House of hope
Renovation reality shows aren’t working lately. But host Johanna Griggs hopes will buck the trend, writes Shannon Molloy
Johanna Griggs took no pleasure in seeing a huge television rival suffer a convincing and embarrassing ratings defeat last month.
When Channel Nine’s big budget show Reno Rumble flopped on launch, seeing it relegated to a later timeslot after just days, it sent shivers down the House Rules host’s spine.
“I felt so sorry for them … it doesn’t matter that it’s a different network,” Griggs explains. “We’ve been in that same position where you get the ratings and every day your heart is in your mouth, wondering whether you’re going to get the call that it’s your last day.
“I remember having a conversation with my family when the first season of our show started … it didn’t set the world on fire (initially) … and I expected I’d get a call saying it was all over. It was a fear in the pit of my stomach.”
Now as House Rules prepares to kick off again, some pundits are wondering if the Channel Seven series is headed for a hammering.
In the lead up to tonight’s premiere, Griggs admits she’s nervous. Despite full confidence in the quality of the show they’ve produced, she says “you just never know”.
“When the first promos came out, I had my heart in my mouth,” she says.
“You’re never too cocky. You just hope it’s what the public decide to watch. There are hundreds of people who work on these shows and we absolutely believe in what we’ve made, but you just never know what’s going to work.”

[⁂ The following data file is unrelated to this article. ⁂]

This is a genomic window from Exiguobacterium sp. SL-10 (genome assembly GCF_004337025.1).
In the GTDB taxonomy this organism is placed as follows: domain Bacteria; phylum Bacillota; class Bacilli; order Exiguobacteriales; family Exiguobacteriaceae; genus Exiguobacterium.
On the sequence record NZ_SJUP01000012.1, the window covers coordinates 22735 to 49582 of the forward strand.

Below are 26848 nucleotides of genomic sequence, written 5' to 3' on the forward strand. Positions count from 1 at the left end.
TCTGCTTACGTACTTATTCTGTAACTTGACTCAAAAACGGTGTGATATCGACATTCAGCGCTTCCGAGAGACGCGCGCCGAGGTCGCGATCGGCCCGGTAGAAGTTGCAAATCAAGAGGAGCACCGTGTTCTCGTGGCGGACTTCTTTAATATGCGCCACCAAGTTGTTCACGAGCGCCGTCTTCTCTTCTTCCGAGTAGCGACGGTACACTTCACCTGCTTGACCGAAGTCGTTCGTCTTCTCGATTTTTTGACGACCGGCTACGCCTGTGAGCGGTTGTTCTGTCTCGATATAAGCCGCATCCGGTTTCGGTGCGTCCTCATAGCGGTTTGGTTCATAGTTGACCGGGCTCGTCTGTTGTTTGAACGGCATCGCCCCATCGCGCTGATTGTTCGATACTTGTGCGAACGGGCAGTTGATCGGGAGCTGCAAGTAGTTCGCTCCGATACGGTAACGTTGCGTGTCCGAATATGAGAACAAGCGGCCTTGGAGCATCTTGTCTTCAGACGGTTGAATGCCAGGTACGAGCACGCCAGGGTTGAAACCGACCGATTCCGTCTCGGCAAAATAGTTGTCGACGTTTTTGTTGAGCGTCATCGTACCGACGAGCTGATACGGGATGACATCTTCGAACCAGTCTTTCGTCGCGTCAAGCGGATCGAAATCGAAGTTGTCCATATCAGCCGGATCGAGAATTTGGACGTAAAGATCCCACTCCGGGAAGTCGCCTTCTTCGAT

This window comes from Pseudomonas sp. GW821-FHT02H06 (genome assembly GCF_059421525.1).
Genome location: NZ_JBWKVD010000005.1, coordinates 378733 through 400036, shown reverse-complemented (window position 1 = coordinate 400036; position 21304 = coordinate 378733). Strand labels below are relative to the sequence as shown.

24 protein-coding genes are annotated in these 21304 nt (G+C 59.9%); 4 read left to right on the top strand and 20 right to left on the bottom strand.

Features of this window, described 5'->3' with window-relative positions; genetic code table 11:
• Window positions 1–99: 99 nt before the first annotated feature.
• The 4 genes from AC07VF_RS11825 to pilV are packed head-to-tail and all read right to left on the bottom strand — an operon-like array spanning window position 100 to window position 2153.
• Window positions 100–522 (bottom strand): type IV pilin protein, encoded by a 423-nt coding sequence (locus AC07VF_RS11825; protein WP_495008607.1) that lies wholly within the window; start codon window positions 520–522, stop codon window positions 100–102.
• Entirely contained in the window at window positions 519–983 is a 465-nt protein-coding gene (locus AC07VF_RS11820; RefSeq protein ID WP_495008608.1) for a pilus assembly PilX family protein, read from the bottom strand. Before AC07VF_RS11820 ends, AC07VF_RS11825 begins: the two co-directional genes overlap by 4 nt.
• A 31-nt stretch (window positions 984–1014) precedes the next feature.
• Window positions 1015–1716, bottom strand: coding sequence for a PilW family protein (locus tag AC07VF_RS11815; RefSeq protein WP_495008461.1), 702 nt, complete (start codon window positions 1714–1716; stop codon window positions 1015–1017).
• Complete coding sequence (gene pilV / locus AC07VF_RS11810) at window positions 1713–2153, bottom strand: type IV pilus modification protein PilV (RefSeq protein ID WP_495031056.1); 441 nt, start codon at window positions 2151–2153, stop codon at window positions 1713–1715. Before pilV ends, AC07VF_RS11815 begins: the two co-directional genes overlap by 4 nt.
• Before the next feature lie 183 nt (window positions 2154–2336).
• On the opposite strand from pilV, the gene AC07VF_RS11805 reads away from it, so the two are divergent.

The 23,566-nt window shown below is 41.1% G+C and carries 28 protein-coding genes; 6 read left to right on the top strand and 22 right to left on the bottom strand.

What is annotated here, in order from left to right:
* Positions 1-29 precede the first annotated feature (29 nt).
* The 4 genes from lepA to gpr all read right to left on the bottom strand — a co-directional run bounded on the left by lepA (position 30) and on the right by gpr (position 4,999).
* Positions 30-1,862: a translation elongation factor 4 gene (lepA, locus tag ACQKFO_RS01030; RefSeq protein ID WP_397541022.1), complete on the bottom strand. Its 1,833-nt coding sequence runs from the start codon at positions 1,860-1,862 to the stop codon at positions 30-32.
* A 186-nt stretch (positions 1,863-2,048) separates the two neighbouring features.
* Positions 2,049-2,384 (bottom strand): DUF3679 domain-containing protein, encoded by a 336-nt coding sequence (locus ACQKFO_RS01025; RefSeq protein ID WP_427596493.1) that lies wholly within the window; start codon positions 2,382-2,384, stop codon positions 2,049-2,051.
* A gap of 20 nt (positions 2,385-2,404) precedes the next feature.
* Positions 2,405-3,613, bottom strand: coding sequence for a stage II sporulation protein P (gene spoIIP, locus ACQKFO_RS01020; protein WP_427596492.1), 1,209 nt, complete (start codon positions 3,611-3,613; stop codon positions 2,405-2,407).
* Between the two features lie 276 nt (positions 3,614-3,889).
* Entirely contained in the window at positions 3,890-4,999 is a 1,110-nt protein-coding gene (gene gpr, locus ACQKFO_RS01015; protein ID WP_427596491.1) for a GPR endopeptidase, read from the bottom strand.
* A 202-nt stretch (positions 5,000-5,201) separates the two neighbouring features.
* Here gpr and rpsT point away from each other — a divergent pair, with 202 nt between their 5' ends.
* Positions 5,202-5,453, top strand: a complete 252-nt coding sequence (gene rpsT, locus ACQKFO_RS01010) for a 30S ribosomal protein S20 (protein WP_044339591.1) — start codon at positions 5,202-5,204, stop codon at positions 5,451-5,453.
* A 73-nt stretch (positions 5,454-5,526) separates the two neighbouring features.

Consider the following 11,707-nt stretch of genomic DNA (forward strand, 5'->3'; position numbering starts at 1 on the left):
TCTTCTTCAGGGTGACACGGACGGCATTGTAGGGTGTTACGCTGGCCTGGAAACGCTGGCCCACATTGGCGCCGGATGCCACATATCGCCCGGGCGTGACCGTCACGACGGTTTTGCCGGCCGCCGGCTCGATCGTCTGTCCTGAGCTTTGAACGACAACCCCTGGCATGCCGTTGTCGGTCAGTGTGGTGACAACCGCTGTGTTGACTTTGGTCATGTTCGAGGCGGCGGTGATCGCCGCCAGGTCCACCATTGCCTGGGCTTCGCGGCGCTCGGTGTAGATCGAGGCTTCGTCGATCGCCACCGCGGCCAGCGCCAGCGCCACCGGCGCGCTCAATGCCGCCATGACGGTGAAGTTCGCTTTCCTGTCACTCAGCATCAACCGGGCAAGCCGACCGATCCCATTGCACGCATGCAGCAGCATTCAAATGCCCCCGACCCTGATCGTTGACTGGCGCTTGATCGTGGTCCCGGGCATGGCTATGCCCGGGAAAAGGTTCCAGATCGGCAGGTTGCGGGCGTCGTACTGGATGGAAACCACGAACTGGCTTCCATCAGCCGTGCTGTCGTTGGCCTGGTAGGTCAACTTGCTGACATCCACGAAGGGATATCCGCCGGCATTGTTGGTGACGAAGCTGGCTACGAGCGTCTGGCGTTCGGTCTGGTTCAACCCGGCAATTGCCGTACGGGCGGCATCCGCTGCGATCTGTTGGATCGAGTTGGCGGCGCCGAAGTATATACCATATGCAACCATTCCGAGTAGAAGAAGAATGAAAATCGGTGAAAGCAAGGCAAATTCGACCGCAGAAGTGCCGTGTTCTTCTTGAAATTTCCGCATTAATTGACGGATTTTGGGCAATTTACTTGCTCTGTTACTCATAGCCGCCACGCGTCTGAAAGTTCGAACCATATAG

After four seasons, she believes it has found a loyal audience and “proven itself” in a competitive TV landscape.
Still, tomorrow when first night viewer numbers come in, Griggs will either be pounding the treadmill or in the kitchen baking, “happy to be distracted”.
“Although one thing I’ve learnt in the last three seasons … it tends to be a slow burn. People seem to eventually grab onto it at some point.”
The concept this season is about crowded houses — dwellings that the families struggling to live inside them have completely outgrown.
Over the course of the competition, six teams travel the country and take turns completely overhauling each other’s homes.
The last one standing will have their mortgage paid out. But getting a renovated house out of the deal means everyone’s a winner, Griggs says.
It kicks off in Melbourne, where Fil and Joe, the oldest team and parents to two teenagers, hand over their keys with a s et of rules for the remaining teams.
They include hairdresser Claire and plumber Hagan, Victorian parents to two young girls, West Australian navy officer Rob and his wife Rose, a stay at home mum to three, and young homeowner Luke and his twin brother and housemate Cody from country Queensland.
Rounding out the pack are
“You’re never too cocky. You just hope it’s what the public decide to watch”
IT worker Drew and human resources specialist Nancy, who have two kids and live in Sydney, as well as landscaper and former footballer Brooke and his designer wife Michelle, parents to two from Adelaide.
Architect Joe Snell, a judge on the show, says the calibre of contestants is the best he’s seen.
“These guys really get off to a flying start and when I walked away from the first house, I was just amazed,” Snell says. “It sets a very high bar. This is our fourth season now and they seem to get better every time.”
The key to success is taking risks, listening and learning from mistakes, and having the tenacity to “hang in there”, he says.
JOHANNA GRIGGS ON AUDIENCE TASTES
HOUSE RULES, CHANNEL 7, WED & THUR, 7.30PM, SUNDAY, 7PM
House Rules host Johanna Griggs; (below) with this year’s teams.